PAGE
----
Sweden's central bank cut its benchmark repo rate by 25 basis points for the third time this year due a weakening economy and said it expects to keep the rate at 1.0 percent for the coming year.
The Riksbank, which has now cut rates by a total of 75 basis points this year, said the rate cut should help support the economy so inflation starts to rise towards the bank's 2.0 percent target.
"The risks entailed in household's high level of indebtedness remain, but given the weaker economic activity and lower inflation, the Executive Board of the Riksbank assesses that it is appropriate to cut the repo rate," the bank said in a statement.
The Riksbank also revised further downwards it growth and inflation forecasts, expecting 1.2 percent growth in Gross Domestic Product in 2013, down from its October forecast of 1.8 percent, but kept its forecast for 2.7 percent growth in 2014 and raised its 2015 forecast to 3.2 percent from 2.9 percent.
The bank retained its 2012 GDP forecast of 0.9 percent, down from 3.7 percent in 2011.
The repo rate is expected to average 1.0 percent in 2013, down from its previous forecast of 1.2 percent, 1.5 percent in 2014, down from 1.7 percent, and 2.2 percent in 2015, down from 2.3 percent.
The rate cut was widely expected due to the weakening economy but the Riksbank is clearly concerned about rising household debt, an important reason for holding rates steady in October. At that meeting, it also said a rate cut was more likely this year than a rate hike.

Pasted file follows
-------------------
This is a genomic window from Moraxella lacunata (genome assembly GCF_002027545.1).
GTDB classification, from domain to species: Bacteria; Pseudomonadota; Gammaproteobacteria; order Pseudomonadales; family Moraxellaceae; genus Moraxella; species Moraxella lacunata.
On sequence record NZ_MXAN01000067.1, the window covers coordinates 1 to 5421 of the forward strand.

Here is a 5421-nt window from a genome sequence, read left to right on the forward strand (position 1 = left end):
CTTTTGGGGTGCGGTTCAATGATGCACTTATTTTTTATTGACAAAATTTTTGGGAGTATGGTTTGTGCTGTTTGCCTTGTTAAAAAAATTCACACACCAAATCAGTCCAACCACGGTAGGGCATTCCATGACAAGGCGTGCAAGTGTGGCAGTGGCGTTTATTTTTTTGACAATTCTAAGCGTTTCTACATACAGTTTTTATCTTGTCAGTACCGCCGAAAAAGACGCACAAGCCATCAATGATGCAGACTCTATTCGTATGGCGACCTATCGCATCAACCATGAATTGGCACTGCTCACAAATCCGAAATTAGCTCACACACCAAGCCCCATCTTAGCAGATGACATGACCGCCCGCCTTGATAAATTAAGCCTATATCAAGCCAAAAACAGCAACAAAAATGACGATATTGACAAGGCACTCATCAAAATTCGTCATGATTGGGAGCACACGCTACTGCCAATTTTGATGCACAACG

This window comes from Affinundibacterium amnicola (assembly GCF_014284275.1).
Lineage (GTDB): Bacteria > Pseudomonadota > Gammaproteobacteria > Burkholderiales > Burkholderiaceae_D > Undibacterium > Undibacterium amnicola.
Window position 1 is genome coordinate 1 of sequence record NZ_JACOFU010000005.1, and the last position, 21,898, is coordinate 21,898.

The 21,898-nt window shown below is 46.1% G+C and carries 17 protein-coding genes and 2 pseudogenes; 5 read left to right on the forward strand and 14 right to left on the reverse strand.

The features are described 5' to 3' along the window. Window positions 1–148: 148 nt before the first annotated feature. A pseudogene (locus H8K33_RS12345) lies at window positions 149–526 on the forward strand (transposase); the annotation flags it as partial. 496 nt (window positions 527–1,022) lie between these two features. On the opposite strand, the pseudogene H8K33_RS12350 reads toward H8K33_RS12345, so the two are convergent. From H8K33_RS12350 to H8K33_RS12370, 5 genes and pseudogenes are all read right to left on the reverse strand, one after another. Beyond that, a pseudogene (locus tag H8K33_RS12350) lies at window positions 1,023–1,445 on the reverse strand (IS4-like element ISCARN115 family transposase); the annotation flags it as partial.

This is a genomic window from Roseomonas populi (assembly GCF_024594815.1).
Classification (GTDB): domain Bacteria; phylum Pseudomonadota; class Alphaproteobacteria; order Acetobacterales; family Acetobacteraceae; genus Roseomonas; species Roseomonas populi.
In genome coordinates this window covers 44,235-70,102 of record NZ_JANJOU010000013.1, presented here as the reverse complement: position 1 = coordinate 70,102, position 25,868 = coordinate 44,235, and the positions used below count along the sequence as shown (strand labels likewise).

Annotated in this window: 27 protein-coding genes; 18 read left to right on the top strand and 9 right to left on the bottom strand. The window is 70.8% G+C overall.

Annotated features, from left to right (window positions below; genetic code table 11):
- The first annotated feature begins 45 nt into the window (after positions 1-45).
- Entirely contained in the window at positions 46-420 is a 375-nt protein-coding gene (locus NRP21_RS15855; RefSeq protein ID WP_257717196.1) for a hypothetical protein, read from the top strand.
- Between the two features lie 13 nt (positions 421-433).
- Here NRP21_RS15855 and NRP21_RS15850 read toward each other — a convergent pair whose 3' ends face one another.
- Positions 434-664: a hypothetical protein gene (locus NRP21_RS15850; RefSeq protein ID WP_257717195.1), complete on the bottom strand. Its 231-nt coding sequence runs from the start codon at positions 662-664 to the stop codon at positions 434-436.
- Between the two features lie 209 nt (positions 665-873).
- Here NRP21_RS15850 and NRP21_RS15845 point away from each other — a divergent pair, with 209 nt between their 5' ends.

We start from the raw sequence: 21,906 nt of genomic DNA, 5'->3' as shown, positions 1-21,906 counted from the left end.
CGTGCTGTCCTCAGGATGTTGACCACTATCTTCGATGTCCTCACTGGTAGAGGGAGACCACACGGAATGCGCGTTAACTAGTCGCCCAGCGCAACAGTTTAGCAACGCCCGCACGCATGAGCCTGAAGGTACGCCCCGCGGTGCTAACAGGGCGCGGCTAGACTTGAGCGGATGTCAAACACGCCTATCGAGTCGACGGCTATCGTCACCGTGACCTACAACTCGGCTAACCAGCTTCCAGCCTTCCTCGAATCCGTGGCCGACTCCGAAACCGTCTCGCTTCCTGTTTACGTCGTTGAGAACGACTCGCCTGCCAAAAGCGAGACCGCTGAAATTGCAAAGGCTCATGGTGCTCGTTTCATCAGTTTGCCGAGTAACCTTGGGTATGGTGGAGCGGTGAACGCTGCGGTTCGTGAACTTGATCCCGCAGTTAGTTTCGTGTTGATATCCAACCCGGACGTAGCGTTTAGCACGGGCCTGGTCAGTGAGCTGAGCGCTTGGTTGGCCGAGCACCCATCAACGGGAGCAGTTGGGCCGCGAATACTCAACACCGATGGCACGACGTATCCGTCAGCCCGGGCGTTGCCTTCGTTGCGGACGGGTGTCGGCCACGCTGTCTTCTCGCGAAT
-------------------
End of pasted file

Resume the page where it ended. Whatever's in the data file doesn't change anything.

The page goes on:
Sweden's GDP expanded by 0.5 percent in the third quarter from the second for annual growth of 0.7 percent, down from a rate of 1.3 percent in the second
"The weak developments in the euro area are having a clear effect on the Swedish economy," the bank said, adding that international trade has been weak for some time, the outlook by households and companies is more gloomy and consumption and investments are weak.
The labor market has also deteriorated and wage increases are expected to be lower, which will contribute to low inflationary pressures.
Consumer prices fell by an annual rate of 0.1 percent in November and the Riksbank maintained its forecasts for average inflation of 0.9 percent for the year, down from 3.0 percent in 2011. It cut its 2013 inflation forecast to 0.3 percent from 0.7 percent. But by 2014 inflation is expected to return to 2.3 percent, down from its previous forecast of 2.4 percent and rise by 2.6 percent in 2015, down from 2.7 percent.
One of the Riksbank's board members, Deputy Governor Lars Svensson, wanted to cut the repo rate by 50 basis points to 0.75 percent now and then push the rate down to 0.5 percent from the second quarter of 2013 through the first quarter of 2014.